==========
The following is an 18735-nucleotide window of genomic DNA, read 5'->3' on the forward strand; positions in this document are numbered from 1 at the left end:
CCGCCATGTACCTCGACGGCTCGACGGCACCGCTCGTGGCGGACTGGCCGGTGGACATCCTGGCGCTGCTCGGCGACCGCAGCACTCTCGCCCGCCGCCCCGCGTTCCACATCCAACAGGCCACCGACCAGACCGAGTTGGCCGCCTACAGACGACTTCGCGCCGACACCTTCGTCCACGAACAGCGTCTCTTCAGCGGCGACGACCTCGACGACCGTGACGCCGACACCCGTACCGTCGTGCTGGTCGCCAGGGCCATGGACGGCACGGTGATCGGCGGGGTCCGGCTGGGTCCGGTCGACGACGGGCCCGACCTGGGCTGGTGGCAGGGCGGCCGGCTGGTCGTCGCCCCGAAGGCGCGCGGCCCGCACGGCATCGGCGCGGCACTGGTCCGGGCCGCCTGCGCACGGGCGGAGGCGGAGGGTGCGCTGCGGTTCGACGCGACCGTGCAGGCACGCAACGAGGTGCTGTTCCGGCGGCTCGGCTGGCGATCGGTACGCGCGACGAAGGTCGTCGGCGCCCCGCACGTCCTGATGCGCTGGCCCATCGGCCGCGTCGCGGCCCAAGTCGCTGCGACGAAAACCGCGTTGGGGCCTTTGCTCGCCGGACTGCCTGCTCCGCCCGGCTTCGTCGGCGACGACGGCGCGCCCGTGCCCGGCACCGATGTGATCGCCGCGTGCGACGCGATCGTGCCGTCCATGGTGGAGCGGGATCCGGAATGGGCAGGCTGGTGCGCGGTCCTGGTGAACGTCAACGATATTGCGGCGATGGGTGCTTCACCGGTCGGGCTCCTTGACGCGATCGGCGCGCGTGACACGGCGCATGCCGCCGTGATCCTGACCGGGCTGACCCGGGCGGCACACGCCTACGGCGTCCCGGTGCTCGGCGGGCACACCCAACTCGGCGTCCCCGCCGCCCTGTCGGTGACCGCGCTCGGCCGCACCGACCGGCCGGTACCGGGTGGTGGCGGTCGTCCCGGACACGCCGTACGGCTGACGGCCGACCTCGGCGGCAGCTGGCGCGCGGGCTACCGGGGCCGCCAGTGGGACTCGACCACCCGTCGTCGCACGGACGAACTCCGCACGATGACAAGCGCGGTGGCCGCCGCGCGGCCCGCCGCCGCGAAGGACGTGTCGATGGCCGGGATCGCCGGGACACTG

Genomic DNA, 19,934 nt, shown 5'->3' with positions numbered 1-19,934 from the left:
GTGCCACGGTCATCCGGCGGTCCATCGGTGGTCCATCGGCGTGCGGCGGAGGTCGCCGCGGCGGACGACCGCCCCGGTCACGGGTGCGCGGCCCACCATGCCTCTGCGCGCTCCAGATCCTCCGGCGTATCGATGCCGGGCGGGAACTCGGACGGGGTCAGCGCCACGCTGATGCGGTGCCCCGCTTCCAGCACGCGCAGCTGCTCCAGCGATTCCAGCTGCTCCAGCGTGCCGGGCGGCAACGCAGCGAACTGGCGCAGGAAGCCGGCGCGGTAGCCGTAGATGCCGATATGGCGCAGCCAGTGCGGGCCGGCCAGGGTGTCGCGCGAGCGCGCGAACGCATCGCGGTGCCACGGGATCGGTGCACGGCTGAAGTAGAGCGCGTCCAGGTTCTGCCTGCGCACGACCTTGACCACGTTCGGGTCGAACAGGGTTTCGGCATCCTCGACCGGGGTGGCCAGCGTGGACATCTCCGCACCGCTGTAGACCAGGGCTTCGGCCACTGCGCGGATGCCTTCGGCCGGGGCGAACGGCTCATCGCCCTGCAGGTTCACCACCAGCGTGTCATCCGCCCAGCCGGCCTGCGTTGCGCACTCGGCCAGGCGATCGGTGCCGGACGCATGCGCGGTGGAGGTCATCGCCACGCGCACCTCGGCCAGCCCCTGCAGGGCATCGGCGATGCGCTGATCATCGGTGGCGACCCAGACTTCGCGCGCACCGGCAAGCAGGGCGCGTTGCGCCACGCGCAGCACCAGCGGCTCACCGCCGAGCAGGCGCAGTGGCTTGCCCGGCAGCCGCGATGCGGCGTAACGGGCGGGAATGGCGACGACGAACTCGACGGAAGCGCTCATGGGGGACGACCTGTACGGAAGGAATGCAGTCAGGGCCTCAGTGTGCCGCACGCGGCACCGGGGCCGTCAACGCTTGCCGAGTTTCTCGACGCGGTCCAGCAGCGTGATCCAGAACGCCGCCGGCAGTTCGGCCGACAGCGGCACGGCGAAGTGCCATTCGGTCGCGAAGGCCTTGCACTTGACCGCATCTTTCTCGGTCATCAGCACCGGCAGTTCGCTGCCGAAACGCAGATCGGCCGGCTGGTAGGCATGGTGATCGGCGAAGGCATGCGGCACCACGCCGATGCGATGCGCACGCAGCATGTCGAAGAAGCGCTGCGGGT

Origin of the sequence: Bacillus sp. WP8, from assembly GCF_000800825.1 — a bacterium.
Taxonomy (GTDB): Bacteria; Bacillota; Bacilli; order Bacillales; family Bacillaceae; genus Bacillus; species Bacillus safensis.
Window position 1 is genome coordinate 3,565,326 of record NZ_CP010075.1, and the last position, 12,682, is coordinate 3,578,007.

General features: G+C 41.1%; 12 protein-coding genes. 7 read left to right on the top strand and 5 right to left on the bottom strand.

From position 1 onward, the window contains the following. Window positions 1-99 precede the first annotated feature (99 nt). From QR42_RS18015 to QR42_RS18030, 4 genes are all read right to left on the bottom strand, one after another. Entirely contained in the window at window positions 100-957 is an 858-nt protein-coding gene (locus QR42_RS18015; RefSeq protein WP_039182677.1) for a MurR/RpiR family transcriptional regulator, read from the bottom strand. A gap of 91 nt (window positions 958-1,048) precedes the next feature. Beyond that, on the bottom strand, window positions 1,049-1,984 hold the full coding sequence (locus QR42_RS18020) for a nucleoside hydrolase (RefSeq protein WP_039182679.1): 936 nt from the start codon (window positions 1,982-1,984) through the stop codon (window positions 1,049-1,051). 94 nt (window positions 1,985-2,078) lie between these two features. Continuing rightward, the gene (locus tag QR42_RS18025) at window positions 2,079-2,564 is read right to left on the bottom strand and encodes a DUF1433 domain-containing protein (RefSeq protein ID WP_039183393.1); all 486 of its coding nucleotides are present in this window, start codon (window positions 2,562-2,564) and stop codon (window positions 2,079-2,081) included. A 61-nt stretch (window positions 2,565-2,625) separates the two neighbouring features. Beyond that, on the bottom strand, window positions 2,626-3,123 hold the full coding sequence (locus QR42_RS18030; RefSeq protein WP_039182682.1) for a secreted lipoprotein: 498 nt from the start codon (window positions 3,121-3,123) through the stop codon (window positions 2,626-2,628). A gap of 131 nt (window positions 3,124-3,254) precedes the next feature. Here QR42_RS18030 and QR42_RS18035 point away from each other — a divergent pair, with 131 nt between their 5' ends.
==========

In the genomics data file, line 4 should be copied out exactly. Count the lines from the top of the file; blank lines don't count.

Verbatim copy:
GTGCCACGGTCATCCGGCGGTCCATCGGTGGTCCATCGGCGTGCGGCGGAGGTCGCCGCGGCGGACGACCGCCCCGGTCACGGGTGCGCGGCCCACCATGCCTCTGCGCGCTCCAGATCCTCCGGCGTATCGATGCCGGGCGGGAACTCGGACGGGGTCAGCGCCACGCTGATGCGGTGCCCCGCTTCCAGCACGCGCAGCTGCTCCAGCGATTCCAGCTGCTCCAGCGTGCCGGGCGGCAACGCAGCGAACTGGCGCAGGAAGCCGGCGCGGTAGCCGTAGATGCCGATATGGCGCAGCCAGTGCGGGCCGGCCAGGGTGTCGCGCGAGCGCGCGAACGCATCGCGGTGCCACGGGATCGGTGCACGGCTGAAGTAGAGCGCGTCCAGGTTCTGCCTGCGCACGACCTTGACCACGTTCGGGTCGAACAGGGTTTCGGCATCCTCGACCGGGGTGGCCAGCGTGGACATCTCCGCACCGCTGTAGACCAGGGCTTCGGCCACTGCGCGGATGCCTTCGGCCGGGGCGAACGGCTCATCGCCCTGCAGGTTCACCACCAGCGTGTCATCCGCCCAGCCGGCCTGCGTTGCGCACTCGGCCAGGCGATCGGTGCCGGACGCATGCGCGGTGGAGGTCATCGCCACGCGCACCTCGGCCAGCCCCTGCAGGGCATCGGCGATGCGCTGATCATCGGTGGCGACCCAGACTTCGCGCGCACCGGCAAGCAGGGCGCGTTGCGCCACGCGCAGCACCAGCGGCTCACCGCCGAGCAGGCGCAGTGGCTTGCCCGGCAGCCGCGATGCGGCGTAACGGGCGGGAATGGCGACGACGAACTCGACGGAAGCGCTCATGGGGGACGACCTGTACGGAAGGAATGCAGTCAGGGCCTCAGTGTGCCGCACGCGGCACCGGGGCCGTCAACGCTTGCCGAGTTTCTCGACGCGGTCCAGCAGCGTGATCCAGAACGCCGCCGGCAGTTCGGCCGACAGCGGCACGGCGAAGTGCCATTCGGTCGCGAAGGCCTTGCACTTGACCGCATCTTTCTCGGTCATCAGCACCGGCAGTTCGCTGCCGAAACGCAGATCGGCCGGCTGGTAGGCATGGTGATCGGCGAAGGCATGCGGCACCACGCCGATGCGATGCGCACGCAGCATGTCGAAGAAGCGCTGCGGGT